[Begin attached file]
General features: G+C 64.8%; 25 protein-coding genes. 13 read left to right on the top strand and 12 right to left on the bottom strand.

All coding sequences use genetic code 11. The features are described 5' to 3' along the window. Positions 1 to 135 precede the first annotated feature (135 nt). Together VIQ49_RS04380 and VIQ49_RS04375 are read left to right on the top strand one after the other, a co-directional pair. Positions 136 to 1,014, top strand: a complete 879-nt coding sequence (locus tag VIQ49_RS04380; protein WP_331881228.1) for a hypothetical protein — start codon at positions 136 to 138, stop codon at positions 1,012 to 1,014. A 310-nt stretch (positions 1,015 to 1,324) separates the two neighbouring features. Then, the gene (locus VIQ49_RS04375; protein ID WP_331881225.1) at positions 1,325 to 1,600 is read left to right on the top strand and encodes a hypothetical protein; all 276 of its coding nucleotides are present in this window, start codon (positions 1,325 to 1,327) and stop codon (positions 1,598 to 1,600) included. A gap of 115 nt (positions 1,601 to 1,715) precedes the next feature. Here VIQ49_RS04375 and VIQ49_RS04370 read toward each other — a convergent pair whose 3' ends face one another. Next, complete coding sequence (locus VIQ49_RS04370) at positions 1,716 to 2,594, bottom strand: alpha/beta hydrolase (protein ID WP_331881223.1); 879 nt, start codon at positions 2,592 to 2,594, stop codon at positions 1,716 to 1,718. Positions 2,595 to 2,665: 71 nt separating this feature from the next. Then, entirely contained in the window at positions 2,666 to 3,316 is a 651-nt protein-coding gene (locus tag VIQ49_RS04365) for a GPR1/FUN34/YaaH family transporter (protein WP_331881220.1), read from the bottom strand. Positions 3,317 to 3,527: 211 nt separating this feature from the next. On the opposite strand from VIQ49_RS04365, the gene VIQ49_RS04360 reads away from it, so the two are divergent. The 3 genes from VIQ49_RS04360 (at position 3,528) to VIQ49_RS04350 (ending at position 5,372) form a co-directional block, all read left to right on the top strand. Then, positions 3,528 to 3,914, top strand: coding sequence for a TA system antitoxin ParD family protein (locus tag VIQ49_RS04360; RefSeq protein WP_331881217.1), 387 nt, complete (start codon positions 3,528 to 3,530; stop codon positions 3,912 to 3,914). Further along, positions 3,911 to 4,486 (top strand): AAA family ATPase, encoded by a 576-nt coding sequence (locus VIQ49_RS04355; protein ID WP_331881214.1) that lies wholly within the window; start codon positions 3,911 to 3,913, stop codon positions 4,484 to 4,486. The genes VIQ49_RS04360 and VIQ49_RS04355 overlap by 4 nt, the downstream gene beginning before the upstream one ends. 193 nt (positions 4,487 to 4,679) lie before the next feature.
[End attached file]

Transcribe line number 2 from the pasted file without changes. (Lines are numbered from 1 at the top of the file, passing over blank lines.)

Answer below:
All coding sequences use genetic code 11. The features are described 5' to 3' along the window. Positions 1 to 135 precede the first annotated feature (135 nt). Together VIQ49_RS04380 and VIQ49_RS04375 are read left to right on the top strand one after the other, a co-directional pair. Positions 136 to 1,014, top strand: a complete 879-nt coding sequence (locus tag VIQ49_RS04380; protein WP_331881228.1) for a hypothetical protein — start codon at positions 136 to 138, stop codon at positions 1,012 to 1,014. A 310-nt stretch (positions 1,015 to 1,324) separates the two neighbouring features. Then, the gene (locus VIQ49_RS04375; protein ID WP_331881225.1) at positions 1,325 to 1,600 is read left to right on the top strand and encodes a hypothetical protein; all 276 of its coding nucleotides are present in this window, start codon (positions 1,325 to 1,327) and stop codon (positions 1,598 to 1,600) included. A gap of 115 nt (positions 1,601 to 1,715) precedes the next feature. Here VIQ49_RS04375 and VIQ49_RS04370 read toward each other — a convergent pair whose 3' ends face one another. Next, complete coding sequence (locus VIQ49_RS04370) at positions 1,716 to 2,594, bottom strand: alpha/beta hydrolase (protein ID WP_331881223.1); 879 nt, start codon at positions 2,592 to 2,594, stop codon at positions 1,716 to 1,718. Positions 2,595 to 2,665: 71 nt separating this feature from the next. Then, entirely contained in the window at positions 2,666 to 3,316 is a 651-nt protein-coding gene (locus tag VIQ49_RS04365) for a GPR1/FUN34/YaaH family transporter (protein WP_331881220.1), read from the bottom strand. Positions 3,317 to 3,527: 211 nt separating this feature from the next. On the opposite strand from VIQ49_RS04365, the gene VIQ49_RS04360 reads away from it, so the two are divergent. The 3 genes from VIQ49_RS04360 (at position 3,528) to VIQ49_RS04350 (ending at position 5,372) form a co-directional block, all read left to right on the top strand. Then, positions 3,528 to 3,914, top strand: coding sequence for a TA system antitoxin ParD family protein (locus tag VIQ49_RS04360; RefSeq protein WP_331881217.1), 387 nt, complete (start codon positions 3,528 to 3,530; stop codon positions 3,912 to 3,914). Further along, positions 3,911 to 4,486 (top strand): AAA family ATPase, encoded by a 576-nt coding sequence (locus VIQ49_RS04355; protein ID WP_331881214.1) that lies wholly within the window; start codon positions 3,911 to 3,913, stop codon positions 4,484 to 4,486. The genes VIQ49_RS04360 and VIQ49_RS04355 overlap by 4 nt, the downstream gene beginning before the upstream one ends. 193 nt (positions 4,487 to 4,679) lie before the next feature.